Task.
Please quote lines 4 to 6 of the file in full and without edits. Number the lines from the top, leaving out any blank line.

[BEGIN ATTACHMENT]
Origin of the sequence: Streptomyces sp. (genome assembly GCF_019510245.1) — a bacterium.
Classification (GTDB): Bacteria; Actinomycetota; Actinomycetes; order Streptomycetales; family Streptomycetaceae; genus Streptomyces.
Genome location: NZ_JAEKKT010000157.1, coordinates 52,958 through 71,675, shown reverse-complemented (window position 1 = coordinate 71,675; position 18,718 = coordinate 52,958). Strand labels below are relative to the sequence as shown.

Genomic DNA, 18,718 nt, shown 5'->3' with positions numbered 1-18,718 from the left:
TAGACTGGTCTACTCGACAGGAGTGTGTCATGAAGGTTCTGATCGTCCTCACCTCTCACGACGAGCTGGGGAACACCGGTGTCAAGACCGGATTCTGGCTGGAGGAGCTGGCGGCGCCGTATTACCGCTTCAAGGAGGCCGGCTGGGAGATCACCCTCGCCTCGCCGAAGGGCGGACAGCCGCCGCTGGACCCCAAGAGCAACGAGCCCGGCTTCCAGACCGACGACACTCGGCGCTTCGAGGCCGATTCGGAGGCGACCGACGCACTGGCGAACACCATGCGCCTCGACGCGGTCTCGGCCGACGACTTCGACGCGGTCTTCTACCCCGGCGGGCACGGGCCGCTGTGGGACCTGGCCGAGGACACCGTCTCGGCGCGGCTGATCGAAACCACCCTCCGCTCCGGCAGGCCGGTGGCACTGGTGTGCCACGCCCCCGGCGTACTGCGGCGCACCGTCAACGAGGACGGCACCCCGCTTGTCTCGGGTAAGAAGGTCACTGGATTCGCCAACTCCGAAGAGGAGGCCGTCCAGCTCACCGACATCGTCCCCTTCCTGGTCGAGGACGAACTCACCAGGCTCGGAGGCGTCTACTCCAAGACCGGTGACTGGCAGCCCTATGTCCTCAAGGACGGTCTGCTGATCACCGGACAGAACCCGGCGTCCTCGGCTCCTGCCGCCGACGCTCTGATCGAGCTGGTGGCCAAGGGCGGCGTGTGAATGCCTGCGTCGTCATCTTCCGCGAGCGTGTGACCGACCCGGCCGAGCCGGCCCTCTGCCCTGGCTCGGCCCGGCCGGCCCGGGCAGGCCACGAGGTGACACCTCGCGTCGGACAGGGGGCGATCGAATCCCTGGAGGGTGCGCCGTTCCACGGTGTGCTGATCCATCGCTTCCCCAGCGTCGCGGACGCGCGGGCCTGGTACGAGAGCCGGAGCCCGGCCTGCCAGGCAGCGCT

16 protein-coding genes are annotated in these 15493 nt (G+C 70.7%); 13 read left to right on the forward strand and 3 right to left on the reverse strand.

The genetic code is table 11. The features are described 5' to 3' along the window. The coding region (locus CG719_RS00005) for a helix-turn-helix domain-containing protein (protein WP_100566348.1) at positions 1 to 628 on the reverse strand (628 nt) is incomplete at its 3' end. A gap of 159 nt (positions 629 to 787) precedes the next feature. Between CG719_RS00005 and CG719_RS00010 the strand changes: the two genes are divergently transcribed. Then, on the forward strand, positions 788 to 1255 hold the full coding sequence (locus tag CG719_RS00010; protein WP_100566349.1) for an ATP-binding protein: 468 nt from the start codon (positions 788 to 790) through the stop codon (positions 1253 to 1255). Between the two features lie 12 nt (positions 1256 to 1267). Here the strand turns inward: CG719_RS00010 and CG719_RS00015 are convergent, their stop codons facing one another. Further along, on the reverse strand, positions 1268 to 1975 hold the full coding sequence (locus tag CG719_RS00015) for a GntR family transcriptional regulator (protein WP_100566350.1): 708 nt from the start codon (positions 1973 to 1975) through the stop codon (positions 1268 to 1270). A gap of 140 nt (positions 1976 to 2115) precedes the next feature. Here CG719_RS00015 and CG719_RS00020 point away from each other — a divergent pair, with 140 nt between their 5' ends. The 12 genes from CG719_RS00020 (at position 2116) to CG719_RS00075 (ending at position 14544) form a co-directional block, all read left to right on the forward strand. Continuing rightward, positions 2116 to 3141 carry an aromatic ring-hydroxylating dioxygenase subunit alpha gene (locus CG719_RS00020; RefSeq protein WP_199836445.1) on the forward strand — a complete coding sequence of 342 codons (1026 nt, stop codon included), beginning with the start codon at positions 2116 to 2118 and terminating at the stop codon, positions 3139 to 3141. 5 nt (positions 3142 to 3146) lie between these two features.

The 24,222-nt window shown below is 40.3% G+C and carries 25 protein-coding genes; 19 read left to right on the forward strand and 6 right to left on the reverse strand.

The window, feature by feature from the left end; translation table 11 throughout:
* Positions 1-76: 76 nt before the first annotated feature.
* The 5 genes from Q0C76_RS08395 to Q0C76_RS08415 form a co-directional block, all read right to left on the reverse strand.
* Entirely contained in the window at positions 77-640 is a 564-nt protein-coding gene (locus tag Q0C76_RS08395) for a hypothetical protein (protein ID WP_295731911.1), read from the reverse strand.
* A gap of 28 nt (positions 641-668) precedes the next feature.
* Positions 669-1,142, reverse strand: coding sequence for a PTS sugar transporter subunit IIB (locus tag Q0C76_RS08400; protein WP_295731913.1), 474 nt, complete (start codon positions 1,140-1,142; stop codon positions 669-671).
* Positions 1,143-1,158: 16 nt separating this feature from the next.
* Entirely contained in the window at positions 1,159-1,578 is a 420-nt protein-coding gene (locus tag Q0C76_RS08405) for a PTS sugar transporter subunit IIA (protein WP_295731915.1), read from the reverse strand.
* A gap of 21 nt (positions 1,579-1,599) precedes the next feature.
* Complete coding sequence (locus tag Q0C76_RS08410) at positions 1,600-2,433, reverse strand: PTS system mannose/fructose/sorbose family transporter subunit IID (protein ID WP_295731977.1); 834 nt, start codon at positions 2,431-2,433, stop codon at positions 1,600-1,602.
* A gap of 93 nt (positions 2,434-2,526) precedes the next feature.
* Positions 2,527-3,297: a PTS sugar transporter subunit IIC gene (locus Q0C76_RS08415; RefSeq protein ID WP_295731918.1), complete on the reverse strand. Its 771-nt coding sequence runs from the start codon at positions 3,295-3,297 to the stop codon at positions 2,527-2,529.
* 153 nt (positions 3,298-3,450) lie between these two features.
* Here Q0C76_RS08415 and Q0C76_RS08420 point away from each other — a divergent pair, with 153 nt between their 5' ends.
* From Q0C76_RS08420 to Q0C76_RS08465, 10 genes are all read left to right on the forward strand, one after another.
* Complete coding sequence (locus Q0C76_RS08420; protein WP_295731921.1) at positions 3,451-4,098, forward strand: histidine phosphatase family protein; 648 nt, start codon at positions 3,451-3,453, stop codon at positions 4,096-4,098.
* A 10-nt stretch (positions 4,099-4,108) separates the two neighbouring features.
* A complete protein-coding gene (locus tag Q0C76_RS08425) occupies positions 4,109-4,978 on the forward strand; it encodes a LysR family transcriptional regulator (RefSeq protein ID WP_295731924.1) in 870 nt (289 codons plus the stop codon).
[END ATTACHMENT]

Genomic DNA, 18,718 nt, shown 5'->3' with positions numbered 1-18,718 from the left:
TAGACTGGTCTACTCGACAGGAGTGTGTCATGAAGGTTCTGATCGTCCTCACCTCTCACGACGAGCTGGGGAACACCGGTGTCAAGACCGGATTCTGGCTGGAGGAGCTGGCGGCGCCGTATTACCGCTTCAAGGAGGCCGGCTGGGAGATCACCCTCGCCTCGCCGAAGGGCGGACAGCCGCCGCTGGACCCCAAGAGCAACGAGCCCGGCTTCCAGACCGACGACACTCGGCGCTTCGAGGCCGATTCGGAGGCGACCGACGCACTGGCGAACACCATGCGCCTCGACGCGGTCTCGGCCGACGACTTCGACGCGGTCTTCTACCCCGGCGGGCACGGGCCGCTGTGGGACCTGGCCGAGGACACCGTCTCGGCGCGGCTGATCGAAACCACCCTCCGCTCCGGCAGGCCGGTGGCACTGGTGTGCCACGCCCCCGGCGTACTGCGGCGCACCGTCAACGAGGACGGCACCCCGCTTGTCTCGGGTAAGAAGGTCACTGGATTCGCCAACTCCGAAGAGGAGGCCGTCCAGCTCACCGACATCGTCCCCTTCCTGGTCGAGGACGAACTCACCAGGCTCGGAGGCGTCTACTCCAAGACCGGTGACTGGCAGCCCTATGTCCTCAAGGACGGTCTGCTGATCACCGGACAGAACCCGGCGTCCTCGGCTCCTGCCGCCGACGCTCTGATCGAGCTGGTGGCCAAGGGCGGCGTGTGAATGCCTGCGTCGTCATCTTCCGCGAGCGTGTGACCGACCCGGCCGAGCCGGCCCTCTGCCCTGGCTCGGCCCGGCCGGCCCGGGCAGGCCACGAGGTGACACCTCGCGTCGGACAGGGGGCGATCGAATCCCTGGAGGGTGCGCCGTTCCACGGTGTGCTGATCCATCGCTTCCCCAGCGTCGCGGACGCGCGGGCCTGGTACGAGAGCCGGAGCCCGGCCTGCCAGGCAGCGCT

16 protein-coding genes are annotated in these 15493 nt (G+C 70.7%); 13 read left to right on the forward strand and 3 right to left on the reverse strand.